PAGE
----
heart sounds(redirected from Cardiac sounds)
The first heart sound (S1) is heard as a firm but dull “lubb” sound. It consists of four components: a low-frequency, indistinct vibration caused by ventricular contraction; a louder sound of higher frequency caused by closure of the mitral and tricuspid valves; a vibration caused by opening of the semilunar valves and early ejection of blood from the ventricles; and a low-pitched vibration produced by rapid ejection.
The second heart sound (S2) is shorter and higher pitched than the first, is heard as a “dupp” and is produced by closure of the aortic and pulmonary valves.
The third heart sound (S3) is very faint and is caused by blood rushing into the ventricles. It can be heard in most normal persons between the ages of 10 and 20 years.
The fourth heart sound (S4) is rarely audible in a normal heart but can be demonstrated on graphic records. It is short and of low frequency and intensity, and is caused by atrial contraction. The vibrations arise from atrial muscle and from blood flow into, and distention of, the ventricles.
Heart Murmurs are sounds other than the normal heart sounds emanating from the heart region. They are often heard as blowing or hissing sounds as blood leaks back through diseased and malfunctioning valves or as blood is pushed through narrowed or stenotic valve orifices.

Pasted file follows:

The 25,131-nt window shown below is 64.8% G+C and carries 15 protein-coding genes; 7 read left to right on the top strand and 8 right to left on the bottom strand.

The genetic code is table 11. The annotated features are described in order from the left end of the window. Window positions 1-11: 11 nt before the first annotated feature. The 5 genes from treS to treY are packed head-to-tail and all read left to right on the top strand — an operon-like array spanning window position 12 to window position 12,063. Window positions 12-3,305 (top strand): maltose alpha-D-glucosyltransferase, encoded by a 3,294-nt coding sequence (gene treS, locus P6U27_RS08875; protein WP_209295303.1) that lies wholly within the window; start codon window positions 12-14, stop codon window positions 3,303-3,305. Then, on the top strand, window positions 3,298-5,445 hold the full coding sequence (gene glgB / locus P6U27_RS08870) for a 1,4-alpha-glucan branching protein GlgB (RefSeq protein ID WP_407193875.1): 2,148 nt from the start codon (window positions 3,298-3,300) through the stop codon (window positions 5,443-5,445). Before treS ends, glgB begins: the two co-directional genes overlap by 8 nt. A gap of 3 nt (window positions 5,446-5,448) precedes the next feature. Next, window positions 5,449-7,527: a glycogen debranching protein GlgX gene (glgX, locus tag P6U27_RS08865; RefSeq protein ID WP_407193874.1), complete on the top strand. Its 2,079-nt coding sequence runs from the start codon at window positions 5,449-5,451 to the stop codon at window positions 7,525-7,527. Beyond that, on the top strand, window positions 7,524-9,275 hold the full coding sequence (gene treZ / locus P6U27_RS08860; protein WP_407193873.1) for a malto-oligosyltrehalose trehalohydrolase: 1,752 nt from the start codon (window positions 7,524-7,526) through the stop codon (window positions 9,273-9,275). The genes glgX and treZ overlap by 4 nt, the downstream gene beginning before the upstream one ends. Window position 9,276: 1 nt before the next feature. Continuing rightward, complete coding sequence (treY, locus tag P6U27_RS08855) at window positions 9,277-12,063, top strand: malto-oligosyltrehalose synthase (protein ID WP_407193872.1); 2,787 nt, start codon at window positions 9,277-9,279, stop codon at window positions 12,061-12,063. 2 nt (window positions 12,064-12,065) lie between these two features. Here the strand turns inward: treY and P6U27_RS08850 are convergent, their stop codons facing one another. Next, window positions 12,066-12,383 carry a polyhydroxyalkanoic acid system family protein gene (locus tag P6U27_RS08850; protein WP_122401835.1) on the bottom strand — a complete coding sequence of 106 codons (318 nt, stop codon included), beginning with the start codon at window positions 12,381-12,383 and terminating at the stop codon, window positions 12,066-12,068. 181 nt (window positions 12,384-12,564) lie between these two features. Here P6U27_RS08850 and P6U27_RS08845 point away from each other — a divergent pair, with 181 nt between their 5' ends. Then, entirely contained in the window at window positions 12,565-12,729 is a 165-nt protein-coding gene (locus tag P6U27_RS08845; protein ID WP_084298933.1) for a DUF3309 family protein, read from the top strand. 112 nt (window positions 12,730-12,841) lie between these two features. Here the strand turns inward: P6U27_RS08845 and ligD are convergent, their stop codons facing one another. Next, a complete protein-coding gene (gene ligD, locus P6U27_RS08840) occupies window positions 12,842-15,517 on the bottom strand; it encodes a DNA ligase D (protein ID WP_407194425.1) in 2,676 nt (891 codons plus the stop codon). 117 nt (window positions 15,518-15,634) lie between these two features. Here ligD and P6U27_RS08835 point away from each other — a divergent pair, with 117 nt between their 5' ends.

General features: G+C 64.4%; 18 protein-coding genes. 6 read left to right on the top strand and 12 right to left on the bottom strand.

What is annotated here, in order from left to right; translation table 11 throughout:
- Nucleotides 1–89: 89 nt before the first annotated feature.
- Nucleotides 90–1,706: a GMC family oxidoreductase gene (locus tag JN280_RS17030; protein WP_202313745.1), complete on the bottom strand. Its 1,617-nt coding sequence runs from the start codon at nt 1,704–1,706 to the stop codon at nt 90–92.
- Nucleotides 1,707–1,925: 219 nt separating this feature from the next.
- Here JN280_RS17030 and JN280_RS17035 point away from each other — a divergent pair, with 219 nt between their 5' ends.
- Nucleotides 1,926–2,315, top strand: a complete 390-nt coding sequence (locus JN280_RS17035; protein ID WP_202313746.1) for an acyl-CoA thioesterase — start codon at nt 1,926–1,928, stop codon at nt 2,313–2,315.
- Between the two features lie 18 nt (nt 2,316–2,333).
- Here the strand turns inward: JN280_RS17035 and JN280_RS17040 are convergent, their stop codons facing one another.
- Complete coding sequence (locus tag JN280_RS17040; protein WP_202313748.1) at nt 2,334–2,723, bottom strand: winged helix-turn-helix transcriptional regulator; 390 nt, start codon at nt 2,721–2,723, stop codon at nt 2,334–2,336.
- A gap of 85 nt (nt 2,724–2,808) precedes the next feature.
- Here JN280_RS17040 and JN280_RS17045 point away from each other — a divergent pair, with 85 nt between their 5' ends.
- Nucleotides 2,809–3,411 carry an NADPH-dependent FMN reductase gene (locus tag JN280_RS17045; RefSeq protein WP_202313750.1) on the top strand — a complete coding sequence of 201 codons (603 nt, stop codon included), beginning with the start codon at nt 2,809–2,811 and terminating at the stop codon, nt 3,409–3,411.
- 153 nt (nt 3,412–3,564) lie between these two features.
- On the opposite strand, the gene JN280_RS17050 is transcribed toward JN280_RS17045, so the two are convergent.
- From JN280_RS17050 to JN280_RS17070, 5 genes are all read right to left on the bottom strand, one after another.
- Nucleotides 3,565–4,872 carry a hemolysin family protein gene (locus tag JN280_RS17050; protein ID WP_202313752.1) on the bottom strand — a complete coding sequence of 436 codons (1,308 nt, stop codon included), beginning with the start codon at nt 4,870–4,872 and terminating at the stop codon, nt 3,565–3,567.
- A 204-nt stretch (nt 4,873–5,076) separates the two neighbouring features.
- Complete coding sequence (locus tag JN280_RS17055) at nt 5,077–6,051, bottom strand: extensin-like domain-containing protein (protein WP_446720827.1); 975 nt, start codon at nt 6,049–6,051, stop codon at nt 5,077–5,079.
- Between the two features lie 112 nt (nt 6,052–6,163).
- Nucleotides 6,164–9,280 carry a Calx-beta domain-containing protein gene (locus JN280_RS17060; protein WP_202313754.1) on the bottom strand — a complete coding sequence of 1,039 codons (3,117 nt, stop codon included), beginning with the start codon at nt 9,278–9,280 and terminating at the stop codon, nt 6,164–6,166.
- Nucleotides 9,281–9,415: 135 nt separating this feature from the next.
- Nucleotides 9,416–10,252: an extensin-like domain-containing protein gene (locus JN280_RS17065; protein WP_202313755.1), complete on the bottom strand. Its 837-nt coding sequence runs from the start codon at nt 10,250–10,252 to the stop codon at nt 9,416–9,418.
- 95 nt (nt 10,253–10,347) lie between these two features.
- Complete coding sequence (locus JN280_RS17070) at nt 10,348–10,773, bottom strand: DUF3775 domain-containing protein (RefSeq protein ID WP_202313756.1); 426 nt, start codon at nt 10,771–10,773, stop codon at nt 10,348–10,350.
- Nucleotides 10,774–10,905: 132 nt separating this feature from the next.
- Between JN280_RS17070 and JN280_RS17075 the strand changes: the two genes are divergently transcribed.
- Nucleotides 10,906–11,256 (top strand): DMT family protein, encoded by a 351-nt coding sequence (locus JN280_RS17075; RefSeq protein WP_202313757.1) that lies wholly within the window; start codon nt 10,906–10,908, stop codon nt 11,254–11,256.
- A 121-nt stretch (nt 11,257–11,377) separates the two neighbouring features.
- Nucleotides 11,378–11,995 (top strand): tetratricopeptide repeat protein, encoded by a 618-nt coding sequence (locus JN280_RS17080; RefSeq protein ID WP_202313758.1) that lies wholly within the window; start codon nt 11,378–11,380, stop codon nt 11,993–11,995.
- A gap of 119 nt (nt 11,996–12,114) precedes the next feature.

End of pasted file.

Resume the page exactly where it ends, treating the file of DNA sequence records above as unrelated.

heart soundsThe sounds heard with a STETHOSCOPE applied over the heart. The most prominent sounds are caused by the closure of the heart valves. Heart abnormalities, especially valve disorders, cause additional sounds, called MURMURS. The timing and characteristics of these give much information about the state of the heart.
heart soundsThe two sounds heard on listening to the heart with a stethoscope (auscultation) during normal cardiac contraction. The first (heard best at the apex) is due to the closure of the two atrioventricular valves (mitral and tricuspid); the second (heard best at the base of the heart) marks the closure of the aortic and pulmonary valves. Two components of the second sound can be heard separately (split heart sound) as a normal feature. Additional heart sounds (third or fourth) may be a sign of cardiac disease. See also cardiac cycle.
heart sounds; HS sounds (audible via a stethoscope) due to heart action
first HS caused by atrioventricular valve closure (occurs with ventricular systole)
second HS caused by semilunar valve closure (signifies beginning of diastole)
third HS corresponds to ventricular filling (occurs early in diastole)
fourth HS corresponds to atrial contraction (occurs late in diastole)